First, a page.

ICD-10-CM Code C74.1

Malignant neoplasm of medulla of adrenal gland

Version 2020 Non-Billable Code Neoplasm Malignant Primary

Not Valid for Submission

C74.1 is a "header" nonspecific and non-billable code code, consider using a code with a higher level of specificity for a diagnosis of malignant neoplasm of medulla of adrenal gland. The code is NOT valid for the year 2020 for the submission of HIPAA-covered transactions.

The following anatomical sites found in the Table of Neoplasms apply to this code given the correct histological behavior: adrenal medulla or medulla or medulla adrenal or suprarenal medulla .

ICD-10:C74.1
Short Description:Malignant neoplasm of medulla of adrenal gland
Long Description:Malignant neoplasm of medulla of adrenal gland

Consider the following ICD-10 codes with a higher level of specificity:

  • C74.10 - Malignant neoplasm of medulla of unspecified adrenal gland
  • C74.11 - Malignant neoplasm of medulla of right adrenal gland
  • C74.12 - Malignant neoplasm of medulla of left adrenal gland

Index to Diseases and Injuries

The Index to Diseases and Injuries is an alphabetical listing of medical terms, with each term mapped to one or more ICD-10 code(s). The following references for the code C74.1 are found in the index:


Code Classification

  • Neoplasms (C00–D48)
    • Malignant neoplasms of thyroid and other endocrine glands (C73-C75)
      • Malignant neoplasm of adrenal gland (C74)

Code History

  • FY 2016 - New Code, effective from 10/1/2015 through 9/30/2016
    (First year ICD-10-CM implemented into the HIPAA code set)
  • FY 2017 - No Change, effective from 10/1/2016 through 9/30/2017
  • FY 2018 - No Change, effective from 10/1/2017 through 9/30/2018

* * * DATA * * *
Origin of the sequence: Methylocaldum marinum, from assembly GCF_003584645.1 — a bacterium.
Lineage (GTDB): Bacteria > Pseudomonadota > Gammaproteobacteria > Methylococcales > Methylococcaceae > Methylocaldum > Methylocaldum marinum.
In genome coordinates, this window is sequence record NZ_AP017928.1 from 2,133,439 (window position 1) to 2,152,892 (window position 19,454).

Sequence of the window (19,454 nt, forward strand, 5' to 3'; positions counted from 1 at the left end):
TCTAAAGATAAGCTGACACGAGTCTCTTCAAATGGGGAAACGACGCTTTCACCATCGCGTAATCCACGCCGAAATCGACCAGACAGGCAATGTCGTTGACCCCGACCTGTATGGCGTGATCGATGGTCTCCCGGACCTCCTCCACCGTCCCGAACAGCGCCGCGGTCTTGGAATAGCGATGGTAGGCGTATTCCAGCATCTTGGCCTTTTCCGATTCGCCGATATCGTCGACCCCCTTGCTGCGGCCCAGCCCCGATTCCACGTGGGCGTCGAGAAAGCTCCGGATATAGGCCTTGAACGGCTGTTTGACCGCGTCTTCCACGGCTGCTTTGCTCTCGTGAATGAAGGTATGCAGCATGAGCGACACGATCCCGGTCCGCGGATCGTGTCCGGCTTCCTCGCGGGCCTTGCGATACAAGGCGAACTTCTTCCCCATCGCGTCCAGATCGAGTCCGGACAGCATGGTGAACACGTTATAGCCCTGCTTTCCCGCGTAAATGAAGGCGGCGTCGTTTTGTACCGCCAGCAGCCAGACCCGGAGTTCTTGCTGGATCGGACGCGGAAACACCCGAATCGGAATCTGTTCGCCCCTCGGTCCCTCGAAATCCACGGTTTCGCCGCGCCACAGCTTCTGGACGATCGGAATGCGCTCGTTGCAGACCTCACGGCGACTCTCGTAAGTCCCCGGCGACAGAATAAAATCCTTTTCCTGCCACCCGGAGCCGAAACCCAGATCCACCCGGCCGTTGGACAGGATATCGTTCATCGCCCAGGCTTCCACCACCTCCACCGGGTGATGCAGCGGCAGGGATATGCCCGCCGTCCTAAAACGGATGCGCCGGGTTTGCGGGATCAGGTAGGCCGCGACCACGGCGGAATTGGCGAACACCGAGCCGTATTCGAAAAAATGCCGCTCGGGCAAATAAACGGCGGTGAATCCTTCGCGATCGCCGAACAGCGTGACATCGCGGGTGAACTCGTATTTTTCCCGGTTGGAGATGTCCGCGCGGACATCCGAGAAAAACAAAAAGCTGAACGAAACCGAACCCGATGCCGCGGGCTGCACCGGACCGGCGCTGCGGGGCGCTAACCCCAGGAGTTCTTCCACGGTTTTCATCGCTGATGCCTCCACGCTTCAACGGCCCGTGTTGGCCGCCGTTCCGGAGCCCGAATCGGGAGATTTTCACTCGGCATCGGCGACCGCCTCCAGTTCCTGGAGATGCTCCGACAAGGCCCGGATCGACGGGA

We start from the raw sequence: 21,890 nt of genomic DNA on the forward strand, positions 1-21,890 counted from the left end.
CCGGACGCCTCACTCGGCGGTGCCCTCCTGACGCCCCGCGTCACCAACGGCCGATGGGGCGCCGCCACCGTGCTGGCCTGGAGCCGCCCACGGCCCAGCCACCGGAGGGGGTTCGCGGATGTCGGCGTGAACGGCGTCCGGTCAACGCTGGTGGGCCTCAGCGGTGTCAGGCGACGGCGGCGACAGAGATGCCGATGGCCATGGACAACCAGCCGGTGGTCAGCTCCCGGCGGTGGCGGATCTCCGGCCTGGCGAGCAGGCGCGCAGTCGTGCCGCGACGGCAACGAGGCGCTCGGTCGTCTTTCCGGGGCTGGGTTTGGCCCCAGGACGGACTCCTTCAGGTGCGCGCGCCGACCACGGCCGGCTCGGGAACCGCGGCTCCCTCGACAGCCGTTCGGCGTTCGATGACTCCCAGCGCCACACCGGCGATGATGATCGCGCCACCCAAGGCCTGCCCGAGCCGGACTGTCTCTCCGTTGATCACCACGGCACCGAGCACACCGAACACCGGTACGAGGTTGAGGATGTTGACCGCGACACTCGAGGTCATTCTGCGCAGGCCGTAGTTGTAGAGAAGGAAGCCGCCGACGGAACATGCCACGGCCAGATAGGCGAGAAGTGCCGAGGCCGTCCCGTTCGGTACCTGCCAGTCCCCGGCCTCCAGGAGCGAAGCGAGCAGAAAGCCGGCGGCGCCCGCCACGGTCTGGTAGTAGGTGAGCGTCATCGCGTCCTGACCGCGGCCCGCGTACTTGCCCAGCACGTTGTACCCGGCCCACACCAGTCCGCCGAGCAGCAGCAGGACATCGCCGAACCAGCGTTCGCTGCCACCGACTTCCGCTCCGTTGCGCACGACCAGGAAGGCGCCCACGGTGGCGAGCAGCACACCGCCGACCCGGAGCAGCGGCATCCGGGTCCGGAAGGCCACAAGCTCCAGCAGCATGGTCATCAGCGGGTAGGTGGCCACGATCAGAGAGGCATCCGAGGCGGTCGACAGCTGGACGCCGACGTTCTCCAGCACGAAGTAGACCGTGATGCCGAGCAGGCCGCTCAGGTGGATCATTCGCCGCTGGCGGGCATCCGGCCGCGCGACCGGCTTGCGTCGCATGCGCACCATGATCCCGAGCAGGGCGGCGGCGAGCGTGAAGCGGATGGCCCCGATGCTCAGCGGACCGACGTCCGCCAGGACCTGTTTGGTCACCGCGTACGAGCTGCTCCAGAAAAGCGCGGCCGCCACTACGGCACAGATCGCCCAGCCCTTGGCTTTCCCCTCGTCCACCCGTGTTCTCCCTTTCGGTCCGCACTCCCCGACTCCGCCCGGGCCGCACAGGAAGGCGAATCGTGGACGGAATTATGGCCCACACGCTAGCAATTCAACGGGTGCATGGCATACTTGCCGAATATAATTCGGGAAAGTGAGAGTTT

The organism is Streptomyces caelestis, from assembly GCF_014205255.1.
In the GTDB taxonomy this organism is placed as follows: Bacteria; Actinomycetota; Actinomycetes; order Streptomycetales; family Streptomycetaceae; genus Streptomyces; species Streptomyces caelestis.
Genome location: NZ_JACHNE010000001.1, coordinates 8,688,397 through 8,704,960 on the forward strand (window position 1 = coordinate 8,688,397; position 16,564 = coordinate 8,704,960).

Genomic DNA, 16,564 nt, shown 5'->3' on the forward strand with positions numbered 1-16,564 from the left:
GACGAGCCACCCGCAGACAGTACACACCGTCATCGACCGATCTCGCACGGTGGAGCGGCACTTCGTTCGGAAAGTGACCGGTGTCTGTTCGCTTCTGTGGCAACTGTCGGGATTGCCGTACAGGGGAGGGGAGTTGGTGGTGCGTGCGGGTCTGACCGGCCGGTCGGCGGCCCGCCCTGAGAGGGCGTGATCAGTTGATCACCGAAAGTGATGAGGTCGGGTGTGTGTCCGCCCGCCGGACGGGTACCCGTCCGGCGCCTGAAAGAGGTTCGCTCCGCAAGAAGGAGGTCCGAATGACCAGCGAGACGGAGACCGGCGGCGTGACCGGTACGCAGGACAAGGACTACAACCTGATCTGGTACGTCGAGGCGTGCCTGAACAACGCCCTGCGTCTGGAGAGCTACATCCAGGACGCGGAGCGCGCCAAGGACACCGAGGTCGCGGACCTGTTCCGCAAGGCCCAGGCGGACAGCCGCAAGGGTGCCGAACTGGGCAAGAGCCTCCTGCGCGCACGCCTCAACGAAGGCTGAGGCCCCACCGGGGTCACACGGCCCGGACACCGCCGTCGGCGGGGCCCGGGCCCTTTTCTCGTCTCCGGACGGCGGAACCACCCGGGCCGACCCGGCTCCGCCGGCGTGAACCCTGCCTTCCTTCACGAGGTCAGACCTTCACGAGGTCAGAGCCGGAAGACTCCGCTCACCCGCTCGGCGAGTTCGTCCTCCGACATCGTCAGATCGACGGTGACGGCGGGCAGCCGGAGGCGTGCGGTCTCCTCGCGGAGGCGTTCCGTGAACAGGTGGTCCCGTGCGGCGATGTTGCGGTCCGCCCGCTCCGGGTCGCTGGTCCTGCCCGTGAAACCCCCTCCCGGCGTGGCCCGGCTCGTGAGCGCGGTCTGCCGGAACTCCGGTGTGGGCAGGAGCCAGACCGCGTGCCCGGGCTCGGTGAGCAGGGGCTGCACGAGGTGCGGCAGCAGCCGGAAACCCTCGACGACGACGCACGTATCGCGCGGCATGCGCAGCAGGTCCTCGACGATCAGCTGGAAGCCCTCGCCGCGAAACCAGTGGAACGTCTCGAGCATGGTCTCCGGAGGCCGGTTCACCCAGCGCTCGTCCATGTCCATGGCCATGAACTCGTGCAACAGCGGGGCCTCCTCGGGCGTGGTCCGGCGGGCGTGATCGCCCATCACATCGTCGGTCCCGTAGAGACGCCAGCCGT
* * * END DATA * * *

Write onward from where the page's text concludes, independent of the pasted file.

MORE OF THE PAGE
• FY 2019 - No Change, effective from 10/1/2018 through 9/30/2019
  • FY 2020 - No Change, effective from 10/1/2019 through 9/30/2020

Table of Neoplasms

The code C74.1 is included in the table of neoplasms by anatomical site. For each site there are six possible code numbers according to whether the neoplasm in question is malignant, benign, in situ, of uncertain behavior, or of unspecified nature. The description of the neoplasm will often indicate which of the six columns is appropriate.

Where such descriptors are not present, the remainder of the Index should be consulted where guidance is given to the appropriate column for each morphological (histological) variety listed. However, the guidance in the Index can be overridden if one of the descriptors mentioned above is present.

Neoplasm, neoplastic Malignant
Primary
Malignant
Secondary
CaInSitu Benign Uncertain
Behavior
Unspecified
Behavior
»adrenal
  »medulla
C74.1C79.7D09.3D35.0D44.1D49.7
»medulla
C74.1C79.7D09.3D35.0D44.1D49.7
»medulla
  »adrenal
C74.1C79.7D09.3D35.0D44.1D49.7
»suprarenal
  »medulla
C74.1C79.7D09.3D35.0D44.1D49.7

Information for Patients


Adrenal Gland Cancer

Your adrenal, or suprarenal, glands are located on the top of each kidney. These glands produce hormones that you can't live without, including sex hormones and cortisol, which helps you respond to stress and has many other functions.

A number of disorders can affect the adrenal glands, including tumors. Tumors can be either benign or malignant. Benign tumors aren't cancer. Malignant ones are. Most adrenal gland tumors are benign. They usually do not cause symptoms and may not require treatment. Malignant adrenal gland cancers are uncommon.

Types of tumors include

  • Adrenocortical carcinoma - cancer in the outer part of the gland
  • Neuroblastoma, a type of childhood cancer
  • Pheochromocytoma - a rare tumor that is usually benign

Symptoms depend on the type of cancer you have. Treatments may include surgery, chemotherapy, or radiation therapy.


[Learn More]